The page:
starters led off and returned to the Haymarket in Melbourne. It started out with well known pioneer of early motoring in Australia, Harry James, as an exercise to promote tourism to the Alpine Regions of Victoria. Back then it travelled via Warragul to Lakes Entrance, then North through Omeo and Tallangatta. A day of rest at Mount Buffalo saw entrants then return through Wangaratta, Eildon and Healesville, with a deviation though Ballarat and Geelong before finishing back at the Haymarket. The event was then moved to Victoria’s Bright region, which utilised roads through Myrtleford and Beechworth, and was considered the golden era of the

Alpine rally. With the unfortunate closure of forest areas in the Bright area due to government privatisation of forest resources, the Alpine rally then moved to Lakes Entrance in East Gippsland where it has been welcomed every two years by the community. For the centenary celebrations of the Alpine Rally, aside from ARC runner Quinn in his Mazda RX2, other past winners such as Jack Monkhouse in his Datsun 180B SSS and Brendon Reeves in a Datsun P510 are considered among the favourites, as well as Darkie Barr-Smith in his Ford Parana, and Andrew Travis, Adrian Stratford and Luke Sytema, all racing an Escort RS1800. TW Neal

ADELAIDE RALLY BUILDS MOMENTUM FOLLOWING A successful return last weekend, the Adelaide Rally will keep on moving for the next four years with strong support from the South Australian State Government. The South Australian State Government has committed $2 million of funding to provide certainty to the event over the next for years. The rally returned to the South Australian capital last weekend and kicked into gear a huge week of motorsport which also includes the comeback of the VALO Adelaide 500. Supercars stars Craig Lowndes, Brodie Kostecki and Todd Hazelwood were all in action, along with some classic Formula 1 cars. Hazelwood made it an occasion to remember, completing the Prima Tour in a 1979 Porsche 911 with his father Russell. The 71-car main tour was also accompanied by a Prima, Mercedes AMG, Porsche Club, BMW, Mini, Zagame, Solitaire, GH and Hyundai N-Performance tours. The main event, the Trophy category was taken out by Richard Lovell and Karl Radziszewski. The pair drove their Subaru STI with distinction to edge out Matthew Selley and Hamish McKendrick by 21 seconds. Lachlan Cox and Sam Martin were in a league of their own, easing to a Heritage Trophy win in their Ford Escort by over two minutes.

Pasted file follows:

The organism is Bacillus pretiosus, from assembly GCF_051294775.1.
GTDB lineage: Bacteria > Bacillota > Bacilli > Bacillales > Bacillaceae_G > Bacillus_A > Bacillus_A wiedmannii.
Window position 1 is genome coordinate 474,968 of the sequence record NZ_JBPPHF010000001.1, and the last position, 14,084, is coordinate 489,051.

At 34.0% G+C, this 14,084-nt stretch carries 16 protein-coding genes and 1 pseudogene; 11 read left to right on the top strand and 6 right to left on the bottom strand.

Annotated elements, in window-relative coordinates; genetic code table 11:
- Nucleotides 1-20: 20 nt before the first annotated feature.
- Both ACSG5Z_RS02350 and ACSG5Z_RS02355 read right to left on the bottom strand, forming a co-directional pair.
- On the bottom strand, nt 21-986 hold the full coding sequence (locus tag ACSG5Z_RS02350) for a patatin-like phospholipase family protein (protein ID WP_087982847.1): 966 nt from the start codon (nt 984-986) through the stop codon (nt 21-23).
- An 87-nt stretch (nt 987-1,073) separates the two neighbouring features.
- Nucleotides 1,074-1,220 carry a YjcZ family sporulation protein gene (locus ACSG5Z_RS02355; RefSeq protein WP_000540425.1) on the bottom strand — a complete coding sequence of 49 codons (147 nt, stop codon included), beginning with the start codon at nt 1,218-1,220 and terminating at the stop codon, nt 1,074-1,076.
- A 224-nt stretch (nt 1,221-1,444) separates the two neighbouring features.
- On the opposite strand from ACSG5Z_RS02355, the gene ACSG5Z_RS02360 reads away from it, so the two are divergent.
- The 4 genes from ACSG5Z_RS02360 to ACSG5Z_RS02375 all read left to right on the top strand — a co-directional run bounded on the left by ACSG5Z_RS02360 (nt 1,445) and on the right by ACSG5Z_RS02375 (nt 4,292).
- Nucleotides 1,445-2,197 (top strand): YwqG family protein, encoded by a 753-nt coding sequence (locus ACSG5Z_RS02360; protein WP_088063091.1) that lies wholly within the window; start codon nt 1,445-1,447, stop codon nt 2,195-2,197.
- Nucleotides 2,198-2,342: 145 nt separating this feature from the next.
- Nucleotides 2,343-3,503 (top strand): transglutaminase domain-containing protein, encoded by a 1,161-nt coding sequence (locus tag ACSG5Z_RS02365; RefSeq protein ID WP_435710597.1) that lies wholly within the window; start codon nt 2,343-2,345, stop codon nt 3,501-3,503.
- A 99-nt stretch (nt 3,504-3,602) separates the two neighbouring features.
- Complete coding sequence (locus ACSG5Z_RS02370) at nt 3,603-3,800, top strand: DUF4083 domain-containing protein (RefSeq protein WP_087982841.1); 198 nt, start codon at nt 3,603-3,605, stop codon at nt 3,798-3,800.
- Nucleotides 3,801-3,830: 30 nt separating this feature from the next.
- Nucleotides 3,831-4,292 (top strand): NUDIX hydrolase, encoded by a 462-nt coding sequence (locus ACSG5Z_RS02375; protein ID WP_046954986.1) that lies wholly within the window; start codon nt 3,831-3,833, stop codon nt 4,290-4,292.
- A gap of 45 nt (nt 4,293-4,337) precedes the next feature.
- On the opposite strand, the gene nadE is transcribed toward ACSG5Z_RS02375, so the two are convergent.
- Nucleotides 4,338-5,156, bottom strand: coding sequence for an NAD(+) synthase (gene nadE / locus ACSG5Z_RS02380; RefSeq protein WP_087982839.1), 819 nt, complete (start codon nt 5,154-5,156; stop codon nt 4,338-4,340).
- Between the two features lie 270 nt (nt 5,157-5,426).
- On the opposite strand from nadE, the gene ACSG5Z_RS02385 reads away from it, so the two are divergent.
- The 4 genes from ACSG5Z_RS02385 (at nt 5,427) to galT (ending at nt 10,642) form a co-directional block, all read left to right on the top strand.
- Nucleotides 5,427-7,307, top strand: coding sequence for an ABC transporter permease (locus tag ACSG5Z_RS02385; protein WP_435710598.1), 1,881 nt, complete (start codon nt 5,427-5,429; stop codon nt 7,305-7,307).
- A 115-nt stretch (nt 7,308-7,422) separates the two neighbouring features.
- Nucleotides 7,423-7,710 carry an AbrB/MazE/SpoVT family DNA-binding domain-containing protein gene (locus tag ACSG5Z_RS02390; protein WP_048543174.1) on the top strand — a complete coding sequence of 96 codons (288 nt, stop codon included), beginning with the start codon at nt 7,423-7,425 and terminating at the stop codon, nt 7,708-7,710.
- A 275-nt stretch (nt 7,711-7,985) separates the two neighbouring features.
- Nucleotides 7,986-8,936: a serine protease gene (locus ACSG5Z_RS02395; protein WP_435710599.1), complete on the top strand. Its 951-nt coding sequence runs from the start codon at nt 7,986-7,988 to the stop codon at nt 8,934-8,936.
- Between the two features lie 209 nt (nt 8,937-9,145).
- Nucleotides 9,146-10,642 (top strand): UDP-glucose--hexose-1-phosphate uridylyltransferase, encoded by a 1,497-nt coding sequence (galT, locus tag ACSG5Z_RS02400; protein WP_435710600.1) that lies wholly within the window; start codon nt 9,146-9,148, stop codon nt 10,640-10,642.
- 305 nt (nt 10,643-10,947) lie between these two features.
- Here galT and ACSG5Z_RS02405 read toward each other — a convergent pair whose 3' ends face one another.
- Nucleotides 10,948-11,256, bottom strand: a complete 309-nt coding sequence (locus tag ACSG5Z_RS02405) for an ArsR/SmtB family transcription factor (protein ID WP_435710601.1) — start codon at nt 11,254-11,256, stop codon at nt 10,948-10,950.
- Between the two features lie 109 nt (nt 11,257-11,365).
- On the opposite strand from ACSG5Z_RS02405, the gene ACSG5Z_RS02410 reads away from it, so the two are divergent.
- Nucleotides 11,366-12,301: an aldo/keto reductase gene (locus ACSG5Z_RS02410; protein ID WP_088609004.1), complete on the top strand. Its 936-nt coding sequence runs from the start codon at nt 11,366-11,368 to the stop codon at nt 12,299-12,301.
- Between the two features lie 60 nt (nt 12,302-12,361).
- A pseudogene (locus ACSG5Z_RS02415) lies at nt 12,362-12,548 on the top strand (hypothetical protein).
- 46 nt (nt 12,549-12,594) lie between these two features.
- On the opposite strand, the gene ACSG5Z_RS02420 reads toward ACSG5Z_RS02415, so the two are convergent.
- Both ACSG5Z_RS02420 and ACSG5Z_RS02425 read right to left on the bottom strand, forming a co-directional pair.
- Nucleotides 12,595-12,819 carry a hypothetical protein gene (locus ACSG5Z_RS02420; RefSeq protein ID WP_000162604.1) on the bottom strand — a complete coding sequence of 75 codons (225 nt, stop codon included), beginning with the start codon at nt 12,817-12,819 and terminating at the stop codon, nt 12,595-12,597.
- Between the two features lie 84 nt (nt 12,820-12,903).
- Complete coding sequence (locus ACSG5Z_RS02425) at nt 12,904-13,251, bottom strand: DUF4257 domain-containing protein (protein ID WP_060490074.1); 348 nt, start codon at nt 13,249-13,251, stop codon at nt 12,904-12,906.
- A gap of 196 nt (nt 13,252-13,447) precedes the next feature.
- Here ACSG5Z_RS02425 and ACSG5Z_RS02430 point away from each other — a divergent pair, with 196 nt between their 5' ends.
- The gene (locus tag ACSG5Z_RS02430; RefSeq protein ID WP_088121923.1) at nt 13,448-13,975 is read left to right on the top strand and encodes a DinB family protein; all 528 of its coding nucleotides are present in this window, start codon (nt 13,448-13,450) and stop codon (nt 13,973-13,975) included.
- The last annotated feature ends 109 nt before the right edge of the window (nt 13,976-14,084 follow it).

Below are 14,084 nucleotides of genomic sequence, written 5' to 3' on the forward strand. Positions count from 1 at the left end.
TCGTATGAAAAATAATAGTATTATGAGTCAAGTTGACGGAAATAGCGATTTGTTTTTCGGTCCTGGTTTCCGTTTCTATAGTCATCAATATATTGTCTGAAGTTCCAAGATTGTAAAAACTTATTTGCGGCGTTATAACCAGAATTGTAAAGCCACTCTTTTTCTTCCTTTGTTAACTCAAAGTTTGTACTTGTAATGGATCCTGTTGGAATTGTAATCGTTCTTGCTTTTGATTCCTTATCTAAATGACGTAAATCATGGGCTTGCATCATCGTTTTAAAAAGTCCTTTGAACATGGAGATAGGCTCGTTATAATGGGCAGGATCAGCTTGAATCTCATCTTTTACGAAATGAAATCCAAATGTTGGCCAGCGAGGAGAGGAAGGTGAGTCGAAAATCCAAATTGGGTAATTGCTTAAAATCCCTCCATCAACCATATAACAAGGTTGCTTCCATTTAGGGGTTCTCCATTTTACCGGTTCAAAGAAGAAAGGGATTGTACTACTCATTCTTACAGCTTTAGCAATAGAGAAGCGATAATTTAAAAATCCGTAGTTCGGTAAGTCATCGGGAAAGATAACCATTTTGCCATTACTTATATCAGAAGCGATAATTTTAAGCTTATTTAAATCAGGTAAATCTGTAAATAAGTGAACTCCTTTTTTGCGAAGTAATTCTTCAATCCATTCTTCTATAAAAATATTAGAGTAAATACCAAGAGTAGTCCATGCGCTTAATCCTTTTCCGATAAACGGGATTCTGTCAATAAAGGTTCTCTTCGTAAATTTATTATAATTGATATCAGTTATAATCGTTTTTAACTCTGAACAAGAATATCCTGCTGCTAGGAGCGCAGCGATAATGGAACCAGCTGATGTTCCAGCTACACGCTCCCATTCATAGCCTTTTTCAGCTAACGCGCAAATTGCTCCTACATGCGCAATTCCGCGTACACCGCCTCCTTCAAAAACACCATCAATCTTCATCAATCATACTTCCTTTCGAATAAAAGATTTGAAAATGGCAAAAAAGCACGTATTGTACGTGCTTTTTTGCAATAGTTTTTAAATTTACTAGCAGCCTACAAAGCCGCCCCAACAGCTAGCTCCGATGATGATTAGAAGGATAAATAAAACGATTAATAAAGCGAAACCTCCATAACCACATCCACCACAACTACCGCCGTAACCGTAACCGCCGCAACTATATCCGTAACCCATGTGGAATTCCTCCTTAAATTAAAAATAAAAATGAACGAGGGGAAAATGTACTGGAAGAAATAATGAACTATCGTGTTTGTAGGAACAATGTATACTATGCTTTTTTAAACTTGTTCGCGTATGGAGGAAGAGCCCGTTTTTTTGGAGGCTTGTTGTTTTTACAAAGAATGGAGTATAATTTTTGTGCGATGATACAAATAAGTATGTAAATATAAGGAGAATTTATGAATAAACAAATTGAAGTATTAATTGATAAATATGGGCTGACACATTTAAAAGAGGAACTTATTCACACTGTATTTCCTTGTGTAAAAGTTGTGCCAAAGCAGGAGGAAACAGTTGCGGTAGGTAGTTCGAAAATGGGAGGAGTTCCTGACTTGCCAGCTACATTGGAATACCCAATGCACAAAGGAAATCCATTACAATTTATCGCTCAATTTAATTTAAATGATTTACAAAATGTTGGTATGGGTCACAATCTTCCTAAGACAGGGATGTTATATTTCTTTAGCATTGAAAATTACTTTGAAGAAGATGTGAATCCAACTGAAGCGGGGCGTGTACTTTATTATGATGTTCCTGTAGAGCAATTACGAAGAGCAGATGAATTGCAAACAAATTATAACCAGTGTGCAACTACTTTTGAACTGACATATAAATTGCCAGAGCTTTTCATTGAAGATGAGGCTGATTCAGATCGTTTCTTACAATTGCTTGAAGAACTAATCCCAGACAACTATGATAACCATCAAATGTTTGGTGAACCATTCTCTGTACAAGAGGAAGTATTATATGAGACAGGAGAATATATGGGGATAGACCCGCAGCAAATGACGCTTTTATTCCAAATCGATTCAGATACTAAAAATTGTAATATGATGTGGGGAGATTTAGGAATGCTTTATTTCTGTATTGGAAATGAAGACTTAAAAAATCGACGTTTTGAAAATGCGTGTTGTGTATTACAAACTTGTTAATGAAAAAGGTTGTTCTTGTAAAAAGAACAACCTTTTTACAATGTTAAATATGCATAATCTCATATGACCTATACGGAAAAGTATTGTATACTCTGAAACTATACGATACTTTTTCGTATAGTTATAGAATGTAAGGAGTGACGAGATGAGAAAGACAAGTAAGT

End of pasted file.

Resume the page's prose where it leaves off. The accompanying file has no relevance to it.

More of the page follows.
Lovell and Radziszewski were also the best across the Platinum Stages, besting Selley and McKendrick by 45 seconds. Despite being second best in the outright standings, Selley and McKendrick did take home some silverware having won a thrilling fight to be the fastest across the Bronze stages. Just 10 seconds covered the top five with the Selley and McKendrick leading the way in their 2003 Mitsubishi Evo. Lovell and Radziszewski had to settle for second this time after falling short by just two seconds, while Porsche pair Ben Auld and Lucy Barker completed the podium. But next year’s comeback from November 17-19 2023 is expected to be bigger than ever with an urban night stage and second town stage planned, while the latest announcement will only fuel that belief. Minister Stephen Mullighan said the